The Missouri Mayor Who Defended an Anti-Semitic Killer Has Resigned

Dan Clevenger resigned as mayor of Marionville, Missouri, after just two weeks in office after saying that he "kind of agree[d]" with the white supremacist beliefs of Frazier Glenn Miller.

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Dan Clevenger resigned as mayor of Marionville, Missouri, after just two weeks in office after saying in a news interview that he "kind of agree[d]" with the white supremacist beliefs of Frazier Glenn Miller. Last weekend, Miller murdered three people in Overland Park, near Kansas City, after opening fire at two Jewish centers. Miller, who was known to civil rights groups for years for his anti-Semitic and white supremacist activities, allegedly yelled "Heil Hitler" as he was being taken away by police.

When asked about the shooting by a local TV station, Clevenger described Miller as "always nice and friendly," and as a man who "respected his elders, greatly, as long as they were the same color as him [chuckle]." 

Clevenger announced his resignation following a crowded Town Hall meeting, during which many residents of the town asked him to step down. The town aldermen then voted 4-1 to begin impeachment proceedings against him. Miller (also known as Frazier Glenn Cross) spent most of his adult life participating in white supremacist organizations. He and Clevenger were friends.

According to the Springfield News Leader's write-up of the town meeting, Clevenger said that he was "personally hurt" when the residents of his town call him an embarrassment. Here's more from the meeting, which was not totally absent of residents speaking in defense of the mayor:

Gene Smith spoke in support of the mayor and pointed at his fellow residents.

"I have seen a lot more hatred from some of you people than I have seen out of Dan Clevenger," he said. "I thought we had free speech in America."

Smith blamed the media for "twisting" Clevenger's words, and when a News-Leader reporter later asked if he could take his picture, Smith tried to hit the reporter with one of his crutches.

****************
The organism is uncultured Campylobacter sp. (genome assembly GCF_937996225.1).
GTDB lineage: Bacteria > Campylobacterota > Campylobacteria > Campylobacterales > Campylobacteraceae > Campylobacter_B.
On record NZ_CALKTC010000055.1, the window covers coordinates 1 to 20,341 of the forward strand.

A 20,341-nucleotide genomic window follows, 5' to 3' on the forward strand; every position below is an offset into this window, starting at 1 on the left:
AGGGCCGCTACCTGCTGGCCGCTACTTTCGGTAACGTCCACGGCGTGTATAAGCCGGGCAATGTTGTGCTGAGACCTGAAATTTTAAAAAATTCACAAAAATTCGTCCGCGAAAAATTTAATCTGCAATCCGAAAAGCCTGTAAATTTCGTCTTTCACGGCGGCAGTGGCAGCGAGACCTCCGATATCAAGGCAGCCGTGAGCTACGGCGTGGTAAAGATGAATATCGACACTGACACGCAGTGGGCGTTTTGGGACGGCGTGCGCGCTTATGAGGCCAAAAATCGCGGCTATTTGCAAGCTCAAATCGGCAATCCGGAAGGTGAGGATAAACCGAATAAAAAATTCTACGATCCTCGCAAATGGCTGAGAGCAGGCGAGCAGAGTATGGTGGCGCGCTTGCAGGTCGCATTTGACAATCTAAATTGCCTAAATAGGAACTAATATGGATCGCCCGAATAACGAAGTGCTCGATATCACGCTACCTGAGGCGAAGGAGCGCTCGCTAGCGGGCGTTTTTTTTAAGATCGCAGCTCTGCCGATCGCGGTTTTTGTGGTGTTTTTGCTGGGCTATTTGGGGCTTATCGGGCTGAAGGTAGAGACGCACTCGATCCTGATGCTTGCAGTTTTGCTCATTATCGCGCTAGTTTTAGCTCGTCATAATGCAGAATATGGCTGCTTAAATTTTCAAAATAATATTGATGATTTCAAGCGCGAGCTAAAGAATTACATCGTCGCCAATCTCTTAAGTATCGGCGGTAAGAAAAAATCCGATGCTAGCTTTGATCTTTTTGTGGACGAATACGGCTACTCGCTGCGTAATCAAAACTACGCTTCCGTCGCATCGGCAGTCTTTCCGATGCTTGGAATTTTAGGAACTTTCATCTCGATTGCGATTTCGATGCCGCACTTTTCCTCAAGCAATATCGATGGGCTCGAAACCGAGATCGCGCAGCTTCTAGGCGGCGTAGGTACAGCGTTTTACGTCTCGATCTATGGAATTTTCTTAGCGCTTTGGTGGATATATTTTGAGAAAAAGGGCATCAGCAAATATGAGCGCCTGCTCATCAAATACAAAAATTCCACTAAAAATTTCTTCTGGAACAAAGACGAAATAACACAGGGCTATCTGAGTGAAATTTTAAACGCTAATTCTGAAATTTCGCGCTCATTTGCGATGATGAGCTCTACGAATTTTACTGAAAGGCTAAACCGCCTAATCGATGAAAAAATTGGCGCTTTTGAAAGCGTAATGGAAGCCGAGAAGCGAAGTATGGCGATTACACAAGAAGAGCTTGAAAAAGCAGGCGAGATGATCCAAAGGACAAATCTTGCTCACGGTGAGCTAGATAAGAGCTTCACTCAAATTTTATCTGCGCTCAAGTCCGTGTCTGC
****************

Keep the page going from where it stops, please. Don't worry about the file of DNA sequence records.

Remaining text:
There was also a strange moment when the town argued over whether there were any black people who lived there or not: 

At one point, a young man said that he had lived in Marionville a year and had never seen a single black person.

This prompted Dan Noyes, 53, to leave and return with his son-in-law, Damian Harris, 34, who lives in the city and is black.

Noyes wanted to prove that there was at least one black person in the city of 2,250. Marionville is 30 miles southwest of Springfield.

Harris is a captain with the Marionville Fire Department.

"The city has accepted me from Day One," Harris told the News-Leader.

In an interview with the paper late last week, Clevenger gave his defense of Miller, and even outlined his anti-Semitic beliefs on the record. He said, among other things, that "The futures market, the federal reserve, the Food and Drug Administration and the National Institutes of Health — every time I see that on the news, there are Jewish names and they run things."
Miller was charged for the murders of three people last week: William Lewis Corporon, 69; his 14-year-old grandson, Reat Griffin Underwood; and Terri LaManno, 53. Although all of the victims were shot at Jewish centers in the down, none of the victims were Jewish.
This article is from the archive of our partner The Wire.